I was blissfully unaware of the “On this day”….coincidence, with the Herts record, not that, I’d necessarily go out with a view to finding an Eastern Crowned and frankly a Yellow-browed would have been more than my expectations for the day. Anyway, back to reality – after a few minutes Ian Boustead shouted and came running up the path with the kind of athleticism only shown in the presence of a rare bird, saying he’d seen it and it was sure it was an Eastern Crowned. We found Graham watching the bird and over the next half hour or so we all got reasonable views, but agreed the crown looked entirely plain olive green and so by now, we were convincing ourselves it was Arctic. Mark Rowbottom was next on the scene and after a few more views I’d now clearly seen a broad off white patch at the rear of the crown, although this didn’t look like it extended to more than a square patch. However, along with the gleaming white underparts it convinced me it had to be Eastern Crowned. What was going on, this was now getting frustrating. Mark was the voice of reason though and suggested we now needed to do something – after all even Arctic hadn’t been seen in the county for 18 years, so either way others needed to see it and we needed to make a decision, but a hard call for such a rare bird.

Mark’s voice of reason lead to a flurry of activity; comparison of some of the photos Ian had skilfully managed to get of the bird, with internet photos, a few calls to people who could get to site to help confirm what we were seeing, quick chat with RBA and a conversation with the hotel staff over parking arrangements.

Eastern Crowned Warbler by Martyn Sidwell.

Eastern Crowned Warbler by Martyn Sidwell.

Dave Aitken was also on his way from Flamborough with various it is, it isn’t phone calls to him and he stopped to text me Martin Garner’s details. Martin (an old Poly mate) and I had a useful few discussions and I’d gleaned a few useful pointers to help us reason what we were looking at – the dark olive crown sides fitted with the ‘almost Sedge Warbler like feel to the head’, the lower mandible clearly lacked a dark tip and the primary projection was short, making the bird feel quite heavily front ended. Also, the lemon undertail coverts were supposed to be a clincher and I hadn’t really seen that, but one of Ian Boustead’s photos seemed to show it and just after looking at the photo the bird moved through the canopy and they seemed to be there. Time now to walk the dog and during my check of the wider golf course, others, including Tom Francis arrived and confirmed the presence of lemon undertail coverts and this, combined with the suite of other features we’d seen meant it was ‘good to go’.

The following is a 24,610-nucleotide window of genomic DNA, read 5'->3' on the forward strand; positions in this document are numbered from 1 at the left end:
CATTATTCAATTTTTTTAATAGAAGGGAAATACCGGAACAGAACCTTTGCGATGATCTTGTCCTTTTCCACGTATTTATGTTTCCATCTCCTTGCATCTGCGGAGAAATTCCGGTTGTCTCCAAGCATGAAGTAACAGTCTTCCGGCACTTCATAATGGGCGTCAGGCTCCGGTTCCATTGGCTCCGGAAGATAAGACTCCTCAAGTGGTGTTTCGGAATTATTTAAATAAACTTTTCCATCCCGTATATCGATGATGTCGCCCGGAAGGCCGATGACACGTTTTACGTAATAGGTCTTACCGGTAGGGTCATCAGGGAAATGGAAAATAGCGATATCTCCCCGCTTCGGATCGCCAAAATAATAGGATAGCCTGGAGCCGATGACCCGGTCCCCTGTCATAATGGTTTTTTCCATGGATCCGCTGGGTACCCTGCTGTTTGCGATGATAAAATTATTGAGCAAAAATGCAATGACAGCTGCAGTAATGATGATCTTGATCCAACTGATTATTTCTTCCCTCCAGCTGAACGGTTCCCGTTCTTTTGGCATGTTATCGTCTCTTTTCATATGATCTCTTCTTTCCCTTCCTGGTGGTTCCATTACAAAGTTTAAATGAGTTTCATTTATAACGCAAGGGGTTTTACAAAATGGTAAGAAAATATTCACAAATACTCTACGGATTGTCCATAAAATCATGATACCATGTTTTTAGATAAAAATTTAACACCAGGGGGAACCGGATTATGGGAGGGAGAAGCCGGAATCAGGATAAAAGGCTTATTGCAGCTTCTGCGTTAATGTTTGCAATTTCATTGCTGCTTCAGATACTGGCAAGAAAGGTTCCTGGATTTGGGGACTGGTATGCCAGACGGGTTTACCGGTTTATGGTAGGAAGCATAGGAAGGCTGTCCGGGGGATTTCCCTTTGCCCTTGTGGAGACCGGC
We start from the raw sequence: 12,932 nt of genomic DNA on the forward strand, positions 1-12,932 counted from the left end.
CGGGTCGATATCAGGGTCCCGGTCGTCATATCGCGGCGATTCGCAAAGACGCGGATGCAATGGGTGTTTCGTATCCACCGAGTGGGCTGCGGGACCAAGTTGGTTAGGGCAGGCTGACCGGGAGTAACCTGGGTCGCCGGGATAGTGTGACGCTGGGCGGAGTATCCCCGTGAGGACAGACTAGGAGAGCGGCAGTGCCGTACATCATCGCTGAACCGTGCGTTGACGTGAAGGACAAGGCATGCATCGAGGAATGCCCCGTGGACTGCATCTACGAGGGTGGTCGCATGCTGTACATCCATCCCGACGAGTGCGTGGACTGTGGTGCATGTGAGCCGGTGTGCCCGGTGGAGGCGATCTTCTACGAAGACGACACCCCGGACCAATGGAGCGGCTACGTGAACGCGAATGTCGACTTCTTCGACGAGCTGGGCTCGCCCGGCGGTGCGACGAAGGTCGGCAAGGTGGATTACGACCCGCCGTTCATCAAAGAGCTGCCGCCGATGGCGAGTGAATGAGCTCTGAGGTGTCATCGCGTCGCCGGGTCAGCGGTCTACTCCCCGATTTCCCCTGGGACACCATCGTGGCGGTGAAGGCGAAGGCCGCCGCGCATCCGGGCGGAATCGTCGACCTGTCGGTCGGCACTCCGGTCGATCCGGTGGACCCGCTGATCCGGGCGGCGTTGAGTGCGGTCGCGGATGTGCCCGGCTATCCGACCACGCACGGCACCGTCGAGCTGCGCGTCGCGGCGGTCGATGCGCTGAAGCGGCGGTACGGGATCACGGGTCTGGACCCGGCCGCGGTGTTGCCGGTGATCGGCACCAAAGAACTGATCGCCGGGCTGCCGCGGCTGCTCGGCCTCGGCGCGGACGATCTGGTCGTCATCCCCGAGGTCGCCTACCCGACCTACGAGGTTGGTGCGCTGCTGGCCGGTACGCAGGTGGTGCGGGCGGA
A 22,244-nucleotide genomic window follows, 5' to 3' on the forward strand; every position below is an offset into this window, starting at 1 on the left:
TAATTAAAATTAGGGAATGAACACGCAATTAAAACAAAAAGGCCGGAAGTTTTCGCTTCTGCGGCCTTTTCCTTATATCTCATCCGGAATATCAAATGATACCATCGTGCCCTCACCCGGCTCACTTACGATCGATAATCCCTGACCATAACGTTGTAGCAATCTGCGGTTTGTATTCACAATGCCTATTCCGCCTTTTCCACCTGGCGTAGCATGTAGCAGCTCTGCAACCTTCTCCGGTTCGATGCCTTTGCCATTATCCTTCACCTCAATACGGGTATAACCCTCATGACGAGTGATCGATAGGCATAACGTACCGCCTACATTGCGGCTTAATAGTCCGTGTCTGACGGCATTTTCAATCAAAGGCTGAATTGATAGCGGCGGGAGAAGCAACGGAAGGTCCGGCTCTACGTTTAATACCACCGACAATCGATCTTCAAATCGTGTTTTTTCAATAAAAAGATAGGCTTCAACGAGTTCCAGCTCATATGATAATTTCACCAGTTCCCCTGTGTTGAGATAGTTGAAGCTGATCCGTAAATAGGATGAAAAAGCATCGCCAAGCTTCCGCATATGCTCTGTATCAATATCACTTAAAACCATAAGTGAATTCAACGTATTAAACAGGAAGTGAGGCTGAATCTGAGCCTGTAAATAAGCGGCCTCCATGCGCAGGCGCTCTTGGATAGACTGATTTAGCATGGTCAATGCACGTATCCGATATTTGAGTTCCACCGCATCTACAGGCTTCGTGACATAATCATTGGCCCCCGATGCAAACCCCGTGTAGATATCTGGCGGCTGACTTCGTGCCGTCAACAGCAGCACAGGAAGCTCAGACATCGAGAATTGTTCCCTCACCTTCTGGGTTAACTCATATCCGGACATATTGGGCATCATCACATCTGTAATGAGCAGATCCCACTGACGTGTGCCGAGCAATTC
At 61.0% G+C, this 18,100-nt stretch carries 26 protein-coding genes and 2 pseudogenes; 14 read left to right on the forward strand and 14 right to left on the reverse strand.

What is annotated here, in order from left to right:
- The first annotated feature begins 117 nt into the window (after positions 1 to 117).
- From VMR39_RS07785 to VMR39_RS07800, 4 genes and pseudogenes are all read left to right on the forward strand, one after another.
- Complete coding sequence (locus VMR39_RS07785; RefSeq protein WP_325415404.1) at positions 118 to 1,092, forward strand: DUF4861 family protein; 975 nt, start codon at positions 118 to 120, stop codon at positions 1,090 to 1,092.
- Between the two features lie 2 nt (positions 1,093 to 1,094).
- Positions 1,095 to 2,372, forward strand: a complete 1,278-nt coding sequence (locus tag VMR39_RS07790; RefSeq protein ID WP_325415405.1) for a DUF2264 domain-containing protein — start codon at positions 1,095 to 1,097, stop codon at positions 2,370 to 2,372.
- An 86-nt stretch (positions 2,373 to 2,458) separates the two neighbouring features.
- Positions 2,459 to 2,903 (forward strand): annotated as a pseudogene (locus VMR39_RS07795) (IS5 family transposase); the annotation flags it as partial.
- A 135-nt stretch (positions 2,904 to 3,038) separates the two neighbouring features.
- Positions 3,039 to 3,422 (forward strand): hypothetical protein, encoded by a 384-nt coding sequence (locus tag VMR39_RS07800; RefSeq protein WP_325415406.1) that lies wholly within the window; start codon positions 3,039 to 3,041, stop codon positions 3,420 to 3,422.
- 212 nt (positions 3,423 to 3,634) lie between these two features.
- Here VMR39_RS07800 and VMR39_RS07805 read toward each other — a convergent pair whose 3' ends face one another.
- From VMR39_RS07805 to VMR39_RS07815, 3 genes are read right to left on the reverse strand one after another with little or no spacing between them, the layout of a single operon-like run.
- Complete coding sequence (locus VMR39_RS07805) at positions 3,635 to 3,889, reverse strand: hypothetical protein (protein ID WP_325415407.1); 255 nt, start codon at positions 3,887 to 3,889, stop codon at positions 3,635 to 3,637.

Eastern Crowned Warbler by Martyn Sidwell.

Eastern Crowned Warbler by Martyn Sidwell.

A little chat with the hotel staff too, to change from Arctic (a few cars) to Eastern Crowned (a few more cars).

As more people turned it could be frustratingly difficult to pick up at times and moved around a bit sluggishly, not dissimilar to Red-eyed Vireo. In the afternoon it vanished for over an hour and had moved to the far side of the wood, where it was thankfully re-found by Mark Askew (much to his huge relief) in a large leafy Sycamore, although even then it was still difficult and some people were unable to get on it, not helped by the assault course like nature of this part of the wood and the fading light. Fortunately it remained pretty faithful to the corner of the wood where it was first found for much of the rest of its stay and showed well in some fine sunshine through to Saturday evening but departed overnight. At times on the Friday it was calling a lot, sounding pretty much like a weak Bullfinch and Trevor Charlton heard a fairly hard alarm call at one point.

It was a fine looking creature, with some cracking features – the dark olive lateral sides of the crown, the clean white underparts, lemony undertail coverts, the bright fringes to the flight feathers, the often obscured median crown stipe and pale lower mandible – all easy to see in a relaxed state, but the leap from a phone-call to a mate to a phone call to the wider world in a state of trembling excitement was a reasonably big one. Thanks to those who helped in the process on confirming the bird, you know who you are.

Cleveland can pay rewards for endless hours of patch working and to that I’m grateful and suffice it to say I’ll be checking the wood just a little bit more often in the future.

Eastern Crowned Warbler- a bit closer

Martyn Sidwell